The disappearance of Robyn Gardner has brought the international media back to Aruba, and Arubans aren’t happy about it. After the prolonged investigation without resolution in the Natalee Holloway case the summer of 2005, tourism took a hit. The locals are nervous and not keen to see us again.
There is no way to keep a low profile on an island when you’re CNN. A photograph of us reporting in front of the prosecutor’s office was on the front page of the island’s most popular paper, The Diario, the day after we landed.
Since then, other networks have followed us to Aruba. NBC’s satellite dish now sprouts from the hotel grounds. An unnamed television team was having lunch near the site where Gardner reportedly vanished while snorkeling. Once the manager of the restaurant knew they were members of the media, he threw them out, refusing their money for the meal they had already been served. It’s a very strong reaction for a place whose maroon and white license plates boast “One Happy Island.”
That’s an extreme example. I have been here many times, and always, unfortunately, for bad news. I was here for much of the Holloway frenzy, but even now, I find most here are extremely polite and friendly. However, if you ask them if they know anything about the current case and would they be willing to be interviewed, people grow silent. Twice my requests were met with the same response. One person said “here is someone who could talk" to me while writing down a name and phone number. Only it was the number for the island’s solicitor general, and I already had it.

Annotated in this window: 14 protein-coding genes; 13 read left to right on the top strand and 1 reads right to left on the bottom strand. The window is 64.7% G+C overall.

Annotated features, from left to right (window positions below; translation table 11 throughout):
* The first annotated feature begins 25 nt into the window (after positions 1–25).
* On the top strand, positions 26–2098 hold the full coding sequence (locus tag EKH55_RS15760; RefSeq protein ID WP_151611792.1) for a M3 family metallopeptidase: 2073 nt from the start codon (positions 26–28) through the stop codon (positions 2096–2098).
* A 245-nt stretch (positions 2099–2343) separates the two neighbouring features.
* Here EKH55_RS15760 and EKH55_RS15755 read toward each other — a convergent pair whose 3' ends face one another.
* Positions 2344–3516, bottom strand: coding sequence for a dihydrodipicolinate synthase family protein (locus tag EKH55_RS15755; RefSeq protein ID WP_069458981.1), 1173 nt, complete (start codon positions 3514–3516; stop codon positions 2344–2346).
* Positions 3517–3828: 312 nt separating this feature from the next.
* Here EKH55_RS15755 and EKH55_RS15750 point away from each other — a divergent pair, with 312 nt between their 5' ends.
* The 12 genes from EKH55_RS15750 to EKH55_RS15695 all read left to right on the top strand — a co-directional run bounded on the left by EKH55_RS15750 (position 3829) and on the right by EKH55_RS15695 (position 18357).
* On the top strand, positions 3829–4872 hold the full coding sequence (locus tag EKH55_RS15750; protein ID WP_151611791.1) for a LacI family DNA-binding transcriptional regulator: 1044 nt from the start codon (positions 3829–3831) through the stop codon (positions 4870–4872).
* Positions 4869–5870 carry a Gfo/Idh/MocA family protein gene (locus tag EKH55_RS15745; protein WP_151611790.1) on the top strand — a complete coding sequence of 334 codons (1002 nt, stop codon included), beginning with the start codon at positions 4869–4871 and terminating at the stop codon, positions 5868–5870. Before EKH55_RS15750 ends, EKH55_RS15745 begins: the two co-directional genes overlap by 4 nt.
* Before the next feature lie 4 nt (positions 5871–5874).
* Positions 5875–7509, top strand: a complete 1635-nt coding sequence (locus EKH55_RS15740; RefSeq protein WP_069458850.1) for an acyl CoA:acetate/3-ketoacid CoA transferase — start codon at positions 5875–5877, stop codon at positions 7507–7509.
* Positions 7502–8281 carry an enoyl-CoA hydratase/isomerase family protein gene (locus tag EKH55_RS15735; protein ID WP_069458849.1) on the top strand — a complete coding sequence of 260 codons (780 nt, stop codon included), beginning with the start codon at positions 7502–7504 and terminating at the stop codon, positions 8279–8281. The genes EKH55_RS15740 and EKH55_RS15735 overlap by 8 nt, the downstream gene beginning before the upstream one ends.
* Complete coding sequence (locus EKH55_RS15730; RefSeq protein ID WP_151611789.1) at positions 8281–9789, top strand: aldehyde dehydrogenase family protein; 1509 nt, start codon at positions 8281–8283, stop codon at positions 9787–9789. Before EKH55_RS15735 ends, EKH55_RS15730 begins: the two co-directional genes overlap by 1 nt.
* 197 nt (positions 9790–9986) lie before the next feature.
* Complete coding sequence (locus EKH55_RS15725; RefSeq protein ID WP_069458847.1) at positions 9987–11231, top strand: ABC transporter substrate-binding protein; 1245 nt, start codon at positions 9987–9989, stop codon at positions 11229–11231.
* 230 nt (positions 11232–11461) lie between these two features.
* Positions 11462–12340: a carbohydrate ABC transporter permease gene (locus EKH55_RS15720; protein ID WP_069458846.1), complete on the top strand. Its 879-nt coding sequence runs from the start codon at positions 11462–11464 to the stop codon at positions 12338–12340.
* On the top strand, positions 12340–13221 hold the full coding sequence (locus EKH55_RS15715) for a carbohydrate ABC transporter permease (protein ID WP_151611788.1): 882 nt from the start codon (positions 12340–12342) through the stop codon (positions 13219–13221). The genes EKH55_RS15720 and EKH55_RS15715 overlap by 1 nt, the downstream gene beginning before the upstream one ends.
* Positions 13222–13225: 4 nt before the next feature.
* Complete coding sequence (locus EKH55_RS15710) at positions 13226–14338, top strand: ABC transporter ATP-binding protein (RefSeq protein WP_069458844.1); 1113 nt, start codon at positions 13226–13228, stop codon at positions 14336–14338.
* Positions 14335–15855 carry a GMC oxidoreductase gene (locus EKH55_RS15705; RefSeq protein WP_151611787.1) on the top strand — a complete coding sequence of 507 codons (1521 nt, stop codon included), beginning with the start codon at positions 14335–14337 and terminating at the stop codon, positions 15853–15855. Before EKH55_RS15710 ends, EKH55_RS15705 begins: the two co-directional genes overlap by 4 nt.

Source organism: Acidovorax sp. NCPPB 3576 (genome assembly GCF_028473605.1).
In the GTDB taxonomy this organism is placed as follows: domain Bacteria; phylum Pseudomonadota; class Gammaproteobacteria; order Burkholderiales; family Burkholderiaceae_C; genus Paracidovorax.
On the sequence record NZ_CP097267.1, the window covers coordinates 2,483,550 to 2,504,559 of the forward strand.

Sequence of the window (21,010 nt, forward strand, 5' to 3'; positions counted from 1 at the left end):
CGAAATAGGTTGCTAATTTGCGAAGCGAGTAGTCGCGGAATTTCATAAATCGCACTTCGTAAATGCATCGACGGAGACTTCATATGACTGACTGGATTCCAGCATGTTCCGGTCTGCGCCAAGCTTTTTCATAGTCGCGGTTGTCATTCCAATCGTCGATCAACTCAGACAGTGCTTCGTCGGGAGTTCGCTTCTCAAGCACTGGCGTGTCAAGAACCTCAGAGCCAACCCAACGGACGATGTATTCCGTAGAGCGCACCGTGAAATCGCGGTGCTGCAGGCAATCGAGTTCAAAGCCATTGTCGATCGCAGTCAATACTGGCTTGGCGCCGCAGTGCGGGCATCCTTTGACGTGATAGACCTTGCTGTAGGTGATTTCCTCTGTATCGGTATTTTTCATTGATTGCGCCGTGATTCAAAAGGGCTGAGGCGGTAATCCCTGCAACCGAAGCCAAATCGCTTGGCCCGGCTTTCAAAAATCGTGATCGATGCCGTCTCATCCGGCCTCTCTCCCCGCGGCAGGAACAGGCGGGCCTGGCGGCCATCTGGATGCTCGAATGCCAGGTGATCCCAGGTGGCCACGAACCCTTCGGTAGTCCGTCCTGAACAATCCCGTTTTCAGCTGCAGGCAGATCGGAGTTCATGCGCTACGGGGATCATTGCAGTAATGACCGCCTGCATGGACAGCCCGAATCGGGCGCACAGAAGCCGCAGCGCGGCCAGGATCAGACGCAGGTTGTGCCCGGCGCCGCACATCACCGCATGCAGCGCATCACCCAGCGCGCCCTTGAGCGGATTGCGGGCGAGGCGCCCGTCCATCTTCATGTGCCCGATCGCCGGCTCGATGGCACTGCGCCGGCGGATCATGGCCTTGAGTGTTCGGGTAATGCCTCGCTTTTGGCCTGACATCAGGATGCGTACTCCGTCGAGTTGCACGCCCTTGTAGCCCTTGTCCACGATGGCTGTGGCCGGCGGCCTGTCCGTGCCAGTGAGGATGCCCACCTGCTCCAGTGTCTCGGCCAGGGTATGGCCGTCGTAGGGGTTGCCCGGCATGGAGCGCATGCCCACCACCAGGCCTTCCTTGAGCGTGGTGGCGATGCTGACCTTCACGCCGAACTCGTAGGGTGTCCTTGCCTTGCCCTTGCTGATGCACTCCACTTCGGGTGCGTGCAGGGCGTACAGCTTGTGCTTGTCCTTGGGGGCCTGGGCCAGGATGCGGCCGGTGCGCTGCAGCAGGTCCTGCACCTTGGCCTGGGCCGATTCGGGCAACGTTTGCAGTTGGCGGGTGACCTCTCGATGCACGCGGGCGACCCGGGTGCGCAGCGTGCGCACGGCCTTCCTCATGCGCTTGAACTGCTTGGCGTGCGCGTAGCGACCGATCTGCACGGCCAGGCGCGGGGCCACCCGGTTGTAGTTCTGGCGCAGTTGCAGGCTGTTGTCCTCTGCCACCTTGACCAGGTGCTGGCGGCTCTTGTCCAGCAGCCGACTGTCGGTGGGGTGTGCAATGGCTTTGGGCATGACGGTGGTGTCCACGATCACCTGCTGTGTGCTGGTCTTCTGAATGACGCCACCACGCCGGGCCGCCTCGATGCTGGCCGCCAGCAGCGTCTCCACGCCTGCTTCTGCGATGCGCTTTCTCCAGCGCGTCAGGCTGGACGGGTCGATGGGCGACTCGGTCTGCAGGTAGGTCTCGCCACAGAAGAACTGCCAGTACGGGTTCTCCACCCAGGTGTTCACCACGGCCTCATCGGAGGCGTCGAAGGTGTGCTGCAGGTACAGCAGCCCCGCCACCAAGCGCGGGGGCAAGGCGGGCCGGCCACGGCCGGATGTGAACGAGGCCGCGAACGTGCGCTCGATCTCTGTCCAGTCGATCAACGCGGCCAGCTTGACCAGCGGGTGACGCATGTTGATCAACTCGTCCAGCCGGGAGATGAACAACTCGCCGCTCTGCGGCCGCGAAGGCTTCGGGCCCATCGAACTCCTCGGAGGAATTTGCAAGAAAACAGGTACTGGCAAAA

This story, although tragic, hasn't reached the Holloway kind of media madness, at least not yet. But like then, rumors are quick to spread. On the beach by the Marriott hotel north of town, the buzz was that Nancy Grace had arrived on the island the night before on a private jet.
The Aruban government learned from its mistakes in the Holloway case. This time, immediately after Gardner was reported missing, a very aggressive search by land, sea and air was launched. The solicitor general, who is the spokesman for the prosecutor’s office, is readily available for interviews, and police quickly asked the FBI to assist their investigation in the U.S.
But many of the faces of the returning members of the media are the same.
The greeting I get from friends on the island is often with a sigh: “It’s nice to see you, but not necessarily good to see you.”